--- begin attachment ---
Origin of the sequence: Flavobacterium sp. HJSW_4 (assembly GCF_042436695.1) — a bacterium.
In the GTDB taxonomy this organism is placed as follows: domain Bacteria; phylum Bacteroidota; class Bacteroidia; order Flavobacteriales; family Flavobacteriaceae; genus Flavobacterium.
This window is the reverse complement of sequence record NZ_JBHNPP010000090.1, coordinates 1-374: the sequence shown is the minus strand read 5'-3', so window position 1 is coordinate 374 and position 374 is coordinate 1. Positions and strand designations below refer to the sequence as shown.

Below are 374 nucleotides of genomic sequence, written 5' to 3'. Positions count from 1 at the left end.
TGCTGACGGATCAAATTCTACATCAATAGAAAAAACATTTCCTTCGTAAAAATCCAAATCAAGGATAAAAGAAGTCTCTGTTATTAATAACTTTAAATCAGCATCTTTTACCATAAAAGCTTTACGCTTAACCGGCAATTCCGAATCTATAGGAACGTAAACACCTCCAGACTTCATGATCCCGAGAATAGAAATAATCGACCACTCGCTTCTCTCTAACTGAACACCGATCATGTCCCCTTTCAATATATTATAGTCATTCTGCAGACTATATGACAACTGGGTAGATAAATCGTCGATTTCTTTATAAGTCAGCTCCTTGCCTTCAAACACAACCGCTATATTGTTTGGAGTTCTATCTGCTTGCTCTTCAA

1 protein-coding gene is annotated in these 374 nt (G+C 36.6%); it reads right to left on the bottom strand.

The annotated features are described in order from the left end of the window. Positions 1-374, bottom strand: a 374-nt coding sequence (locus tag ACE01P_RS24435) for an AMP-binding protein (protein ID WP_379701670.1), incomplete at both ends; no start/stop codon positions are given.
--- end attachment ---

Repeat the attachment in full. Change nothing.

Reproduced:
Origin of the sequence: Flavobacterium sp. HJSW_4 (assembly GCF_042436695.1) — a bacterium.
In the GTDB taxonomy this organism is placed as follows: domain Bacteria; phylum Bacteroidota; class Bacteroidia; order Flavobacteriales; family Flavobacteriaceae; genus Flavobacterium.
This window is the reverse complement of sequence record NZ_JBHNPP010000090.1, coordinates 1-374: the sequence shown is the minus strand read 5'-3', so window position 1 is coordinate 374 and position 374 is coordinate 1. Positions and strand designations below refer to the sequence as shown.

Below are 374 nucleotides of genomic sequence, written 5' to 3'. Positions count from 1 at the left end.
TGCTGACGGATCAAATTCTACATCAATAGAAAAAACATTTCCTTCGTAAAAATCCAAATCAAGGATAAAAGAAGTCTCTGTTATTAATAACTTTAAATCAGCATCTTTTACCATAAAAGCTTTACGCTTAACCGGCAATTCCGAATCTATAGGAACGTAAACACCTCCAGACTTCATGATCCCGAGAATAGAAATAATCGACCACTCGCTTCTCTCTAACTGAACACCGATCATGTCCCCTTTCAATATATTATAGTCATTCTGCAGACTATATGACAACTGGGTAGATAAATCGTCGATTTCTTTATAAGTCAGCTCCTTGCCTTCAAACACAACCGCTATATTGTTTGGAGTTCTATCTGCTTGCTCTTCAA

1 protein-coding gene is annotated in these 374 nt (G+C 36.6%); it reads right to left on the bottom strand.

The annotated features are described in order from the left end of the window. Positions 1-374, bottom strand: a 374-nt coding sequence (locus tag ACE01P_RS24435) for an AMP-binding protein (protein ID WP_379701670.1), incomplete at both ends; no start/stop codon positions are given.